Adam Scott rides eagle to PGA Grand Slam win
By Josh Ball, PGA.com Contributor
SOUTHAMPTON, Bermuda – With another sparkling 6-iron, another trophy for the cabinet and a pink jacket to go with his green one, Adam Scott is making a habit of producing head-turning shots when it matters most.
Tied with Justin Rose at 6 under par going down the par-5 17th hole at Port Royal Golf Course Wednesday, the Australian hit a curving, climbing, laser-guided 6-iron from 190 yards that was inches from holing out from the fairway.
As it was, the tap-in eagle that followed was the killer blow that ended a duel with Rose that had gone back and forth for much of the day, gave Scott a new course record 7-under 64, and added the PGA Grand Slam of Golf to his growing list of achievements.
The shot was reminiscent of the one he hit at the 10th hole at Augusta National during his playoff with Angel Cabrera last April, and might have convinced him to keep the new 6-iron in his bag for the time being.
"This one's got some good stuff in it, too," said Scott. "I'm going to keep using it for a little while."
The good stuff wasn't limited to the 6-iron. The Masters champion produced a bogey-free round in the wind and rain that won the tournament, far more than Rose's solitary bogey on the back nine, at 16, lost it.
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"It's been fun, but a trying couple of days here really, especially today," said Scott. "It felt like a long round out there, and standing on the 11th tee, it didn't look like a score like that was going to be possible, but I played very well and managed to slowly claw away at Justin."
Scott finished at 8 under for the tournament, overturning a four-shot deficit in the process, and ended the day two shots ahead of overnight leader Rose, whose 2-under par 69 left him 6 under for the two days.
"I started with a two-shot lead and somebody had to shoot well to beat me," said Rose. "When you're in that position you want to close it out, but when somebody finishes it out like that, you have to tip your hat and say you were beaten rather than losing."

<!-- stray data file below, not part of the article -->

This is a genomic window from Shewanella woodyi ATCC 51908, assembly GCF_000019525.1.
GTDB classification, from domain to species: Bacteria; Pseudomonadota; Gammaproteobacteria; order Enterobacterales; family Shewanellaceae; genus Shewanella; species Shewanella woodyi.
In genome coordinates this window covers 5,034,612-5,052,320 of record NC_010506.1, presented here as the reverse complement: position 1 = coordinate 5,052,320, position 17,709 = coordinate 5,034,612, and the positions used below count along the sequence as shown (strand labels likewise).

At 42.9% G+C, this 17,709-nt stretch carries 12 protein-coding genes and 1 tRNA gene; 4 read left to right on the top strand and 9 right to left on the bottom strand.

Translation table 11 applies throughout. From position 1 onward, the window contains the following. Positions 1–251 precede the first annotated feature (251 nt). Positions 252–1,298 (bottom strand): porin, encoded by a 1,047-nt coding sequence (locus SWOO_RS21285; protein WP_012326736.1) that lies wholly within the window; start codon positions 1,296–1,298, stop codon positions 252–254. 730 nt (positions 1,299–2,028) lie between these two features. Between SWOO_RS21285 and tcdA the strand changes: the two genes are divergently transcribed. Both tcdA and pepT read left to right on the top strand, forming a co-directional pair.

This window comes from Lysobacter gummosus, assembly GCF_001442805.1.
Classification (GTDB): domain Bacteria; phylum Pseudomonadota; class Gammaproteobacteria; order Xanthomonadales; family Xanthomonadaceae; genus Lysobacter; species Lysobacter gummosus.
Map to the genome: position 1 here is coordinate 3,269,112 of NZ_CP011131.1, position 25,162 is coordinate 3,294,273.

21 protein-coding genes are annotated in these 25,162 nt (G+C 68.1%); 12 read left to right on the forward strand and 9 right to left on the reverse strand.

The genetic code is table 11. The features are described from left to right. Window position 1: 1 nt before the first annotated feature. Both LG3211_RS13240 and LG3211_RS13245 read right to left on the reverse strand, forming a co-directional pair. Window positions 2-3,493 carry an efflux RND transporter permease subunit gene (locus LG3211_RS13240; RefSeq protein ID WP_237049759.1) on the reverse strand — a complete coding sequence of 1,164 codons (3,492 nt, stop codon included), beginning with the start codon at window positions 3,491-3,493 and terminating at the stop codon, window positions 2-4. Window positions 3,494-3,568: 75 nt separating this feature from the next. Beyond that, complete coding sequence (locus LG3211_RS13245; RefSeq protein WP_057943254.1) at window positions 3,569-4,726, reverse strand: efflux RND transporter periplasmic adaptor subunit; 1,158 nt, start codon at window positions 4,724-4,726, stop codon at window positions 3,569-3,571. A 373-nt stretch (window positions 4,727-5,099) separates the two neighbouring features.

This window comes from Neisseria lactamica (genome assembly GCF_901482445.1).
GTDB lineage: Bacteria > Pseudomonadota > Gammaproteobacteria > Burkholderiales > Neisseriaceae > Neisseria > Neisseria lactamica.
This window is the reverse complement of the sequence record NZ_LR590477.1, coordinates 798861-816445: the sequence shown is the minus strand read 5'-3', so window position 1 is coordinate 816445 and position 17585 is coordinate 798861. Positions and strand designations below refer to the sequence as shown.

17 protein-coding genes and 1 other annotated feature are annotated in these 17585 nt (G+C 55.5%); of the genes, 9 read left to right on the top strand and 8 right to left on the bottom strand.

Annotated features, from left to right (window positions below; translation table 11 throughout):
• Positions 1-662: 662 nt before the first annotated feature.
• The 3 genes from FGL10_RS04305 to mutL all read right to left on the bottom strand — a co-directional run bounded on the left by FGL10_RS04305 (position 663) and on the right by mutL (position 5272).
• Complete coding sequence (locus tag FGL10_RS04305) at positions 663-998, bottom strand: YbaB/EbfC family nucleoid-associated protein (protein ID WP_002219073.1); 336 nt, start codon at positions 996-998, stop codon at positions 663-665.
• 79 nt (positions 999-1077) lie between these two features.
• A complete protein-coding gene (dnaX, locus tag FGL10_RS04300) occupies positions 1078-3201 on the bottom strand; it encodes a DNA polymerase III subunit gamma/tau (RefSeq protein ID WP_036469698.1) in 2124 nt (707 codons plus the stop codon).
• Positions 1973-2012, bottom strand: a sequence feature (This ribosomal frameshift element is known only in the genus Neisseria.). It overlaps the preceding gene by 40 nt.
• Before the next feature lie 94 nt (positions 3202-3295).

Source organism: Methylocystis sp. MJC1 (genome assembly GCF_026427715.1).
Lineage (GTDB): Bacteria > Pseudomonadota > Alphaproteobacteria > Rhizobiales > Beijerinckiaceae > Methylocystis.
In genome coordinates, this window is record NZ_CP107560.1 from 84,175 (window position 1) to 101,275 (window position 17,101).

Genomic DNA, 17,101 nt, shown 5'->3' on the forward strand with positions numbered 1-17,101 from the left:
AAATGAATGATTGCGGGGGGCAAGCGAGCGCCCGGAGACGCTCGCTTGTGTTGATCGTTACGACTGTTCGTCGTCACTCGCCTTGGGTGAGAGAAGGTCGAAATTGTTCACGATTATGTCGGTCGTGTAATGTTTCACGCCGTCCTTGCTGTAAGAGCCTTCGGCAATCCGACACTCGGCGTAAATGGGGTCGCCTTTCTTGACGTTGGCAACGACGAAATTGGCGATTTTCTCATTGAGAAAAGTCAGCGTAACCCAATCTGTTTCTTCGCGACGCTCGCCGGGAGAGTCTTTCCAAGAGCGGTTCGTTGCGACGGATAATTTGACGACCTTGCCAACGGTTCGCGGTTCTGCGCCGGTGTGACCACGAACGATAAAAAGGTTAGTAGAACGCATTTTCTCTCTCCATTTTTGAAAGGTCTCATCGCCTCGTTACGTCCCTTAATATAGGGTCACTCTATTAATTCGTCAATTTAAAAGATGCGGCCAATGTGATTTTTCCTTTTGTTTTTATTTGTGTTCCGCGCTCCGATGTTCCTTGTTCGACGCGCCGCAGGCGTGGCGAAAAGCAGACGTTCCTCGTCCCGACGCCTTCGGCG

A run of four birdies from the fourth gave Rose a four-shot lead over Scott, who rattled off three birdies of his own on the front nine, and even a bogey at No. 9 for Rose could do little to dampen the expectation that it would be the U.S. Open champion's day.
However, the momentum swung Scott's way at the par-3 13th, when Rose missed the green and could only make par while Scott drained his birdie putt from five feet.
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At 7 under, Rose still had a two-shot lead, which became one at 15 when he narrowly missed a 30-foot birdie putt and Scott drained his from 25 feet.
"At one back and with those three holes, anything can happen," said Scott. "So I didn't … I guess the momentum was on my side, but I was just thinking I need to hit good shots and see whether he can respond because I had honor."
The pair were level once Rose hit the ball into the hazard at 16 and could only manage a bogey. And then came Scott's shot at the 17th, which ended the argument in an emphatic fashion.
"I struggled and hit one bad shot [on the back nine]," said Rose. "I didn't hit a lot of great shots on the back nine, that's what I will say, but I was hanging on. And Adam, to give him credit there, had an amazing finish."
Given the tussle that was going on between Rose and Scott, it was easy to forget that Jason Dufner and Padraig Harrington were also playing.
Dufner actually began the day in second, 2 under and two shots back of Rose, but he never got going on the front nine and was well off the pace for much of the day.
Bogeys at Nos. 4, 10, and 16 were balanced out by four birdies on the back nine, leaving him 1 under for the day and 3 under for the tournament.
"A little bit of a slow start today to go with a poor finish yesterday kind of put me behind it," said Dufner. "When the sun came out and the rain went away, I played a little bit better. But, I just didn't get a good start, and trying to catch a guy when you're making bogeys, and they are grinding it out, is difficult."
Harrington's second round was only marginally better than his first, and his level-par 71 left him 3 over for the two days.
"I knew I needed to get off to a quick start, which didn't happen, and you know, trying to catch up with the guys," he said. "I had done all the damage yesterday – it was a tough ask. If you don't get a big start, it certainly is a long way back."